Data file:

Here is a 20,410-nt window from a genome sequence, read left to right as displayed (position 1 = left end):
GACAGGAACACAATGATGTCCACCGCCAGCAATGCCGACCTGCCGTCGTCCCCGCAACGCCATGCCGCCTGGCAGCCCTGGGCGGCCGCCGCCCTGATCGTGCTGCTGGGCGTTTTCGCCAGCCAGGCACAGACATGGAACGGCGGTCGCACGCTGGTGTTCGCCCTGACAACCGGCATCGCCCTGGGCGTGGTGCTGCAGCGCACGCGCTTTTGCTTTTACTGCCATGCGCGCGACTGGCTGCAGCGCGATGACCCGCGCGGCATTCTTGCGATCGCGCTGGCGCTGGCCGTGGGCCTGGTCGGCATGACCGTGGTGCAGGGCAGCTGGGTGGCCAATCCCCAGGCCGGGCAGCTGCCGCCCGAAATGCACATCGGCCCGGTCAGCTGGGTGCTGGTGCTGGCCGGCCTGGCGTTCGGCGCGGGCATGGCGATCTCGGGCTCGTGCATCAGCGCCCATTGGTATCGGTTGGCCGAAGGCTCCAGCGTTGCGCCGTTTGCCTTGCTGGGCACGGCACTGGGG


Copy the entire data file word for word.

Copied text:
Here is a 20,410-nt window from a genome sequence, read left to right as displayed (position 1 = left end):
GACAGGAACACAATGATGTCCACCGCCAGCAATGCCGACCTGCCGTCGTCCCCGCAACGCCATGCCGCCTGGCAGCCCTGGGCGGCCGCCGCCCTGATCGTGCTGCTGGGCGTTTTCGCCAGCCAGGCACAGACATGGAACGGCGGTCGCACGCTGGTGTTCGCCCTGACAACCGGCATCGCCCTGGGCGTGGTGCTGCAGCGCACGCGCTTTTGCTTTTACTGCCATGCGCGCGACTGGCTGCAGCGCGATGACCCGCGCGGCATTCTTGCGATCGCGCTGGCGCTGGCCGTGGGCCTGGTCGGCATGACCGTGGTGCAGGGCAGCTGGGTGGCCAATCCCCAGGCCGGGCAGCTGCCGCCCGAAATGCACATCGGCCCGGTCAGCTGGGTGCTGGTGCTGGCCGGCCTGGCGTTCGGCGCGGGCATGGCGATCTCGGGCTCGTGCATCAGCGCCCATTGGTATCGGTTGGCCGAAGGCTCCAGCGTTGCGCCGTTTGCCTTGCTGGGCACGGCACTGGGG